deux, dos, zwei

She is 23 years old. I sent her a last minute text message- “I have to interview a woman for class tomorrow!  How about you?”

“…About what?”

I understood.  It’s strange to be asked for an interview.  Might it be invasive?  And why would someone want to interview me, of all people?  Taysia and I think similarly; I can guess what she’s thinking.  The assignment was to interview a woman who is influential or has the potential to be influential in your life, and naturally I look towards intriguing sources.  But it isn’t as though she’s a life-long friend: for a long time, I just knew her on the fringe.  Taysia was a friend of my sisters, Megan and Kayleigh. She lived with them at my mom’s house briefly in high school.  She shuffled around several places, and lived in my living room by some manner of circumstance and Irish-Catholic hospitality the summer I was twenty.

“Who would you have asked for an interview if it wasn’t last minute?” she asked me.  I responded in horror that I still would have chosen her, and it was true.  It’s eery the amount of times that she says something that completely captures how I feel; sometimes I wonder if I’m completely alone in seeing the degradation in our society, but she hates it as well.  Our environments, however, are very different.  That makes the prospect of understanding why she thinks the way she does so compelling: there are opportunities to learn about ourselves and each other there.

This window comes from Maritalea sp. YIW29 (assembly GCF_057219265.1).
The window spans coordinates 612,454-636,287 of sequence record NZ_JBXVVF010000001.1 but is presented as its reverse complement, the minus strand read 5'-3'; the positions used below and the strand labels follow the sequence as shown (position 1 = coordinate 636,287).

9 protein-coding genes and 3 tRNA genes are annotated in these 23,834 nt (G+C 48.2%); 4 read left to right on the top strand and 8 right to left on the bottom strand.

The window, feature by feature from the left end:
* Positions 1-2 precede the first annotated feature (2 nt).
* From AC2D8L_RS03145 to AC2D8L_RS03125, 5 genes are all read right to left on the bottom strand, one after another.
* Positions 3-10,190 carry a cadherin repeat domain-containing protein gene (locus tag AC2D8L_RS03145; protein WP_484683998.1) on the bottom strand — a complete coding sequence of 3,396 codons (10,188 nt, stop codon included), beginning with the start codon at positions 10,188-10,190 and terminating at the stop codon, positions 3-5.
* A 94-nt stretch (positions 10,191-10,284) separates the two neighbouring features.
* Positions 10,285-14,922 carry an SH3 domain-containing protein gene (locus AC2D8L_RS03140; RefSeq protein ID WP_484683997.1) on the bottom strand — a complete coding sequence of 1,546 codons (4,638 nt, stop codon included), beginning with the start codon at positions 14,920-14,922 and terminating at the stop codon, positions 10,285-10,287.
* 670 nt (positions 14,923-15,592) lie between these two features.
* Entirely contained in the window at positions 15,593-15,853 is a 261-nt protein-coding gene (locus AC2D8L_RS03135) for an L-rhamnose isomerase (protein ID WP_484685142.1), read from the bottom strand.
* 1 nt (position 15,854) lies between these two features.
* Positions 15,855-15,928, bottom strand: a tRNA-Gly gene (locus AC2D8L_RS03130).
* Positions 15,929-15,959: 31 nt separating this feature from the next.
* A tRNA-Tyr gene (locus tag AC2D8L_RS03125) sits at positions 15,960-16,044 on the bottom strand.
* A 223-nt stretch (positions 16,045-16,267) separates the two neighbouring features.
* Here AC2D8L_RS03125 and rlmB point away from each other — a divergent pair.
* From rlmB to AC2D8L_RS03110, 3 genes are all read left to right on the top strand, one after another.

When she stayed at my apartment when she was 17, she was a party girl.  She was never home.  The TV was on top of her dresser and her queen-sized bed took up an entire third of the living room.  We lived next to campus, just off of 10th ave and 19th st,  and she often crashed frat parties in the neighborhood.  One night she came home and told me she’d almost been raped by a neighbor.  I was both enraged at what she was telling me, and furious at her for getting drunk with random strangers.  I thought she should know better: then again, just three years before I had been doing the same stupid things.  The stability of being with a man who wasn’t out to dominate me had made me forget about the little games that other world played.  Eventually she just kind of disappeared from my house.  An awkward room mate we shared, combined with her transient nature, kind of just dissolved the situation.  At some point, she met Sean.  Sean liked to play games with her and assert his dominance, but still she loved him.

Maybe she loved him because she had it rough growing up.  For a long time before I really knew her, she was a mythic glow in my mind, thanks to a vivid description I heard of a fight she was in.  There are certain behaviors they say are more likely to afflict the children of poor families: promiscuity, drug use, having problems in school, whether academic or behavioral.  Taysia was an “at-risk” teenager.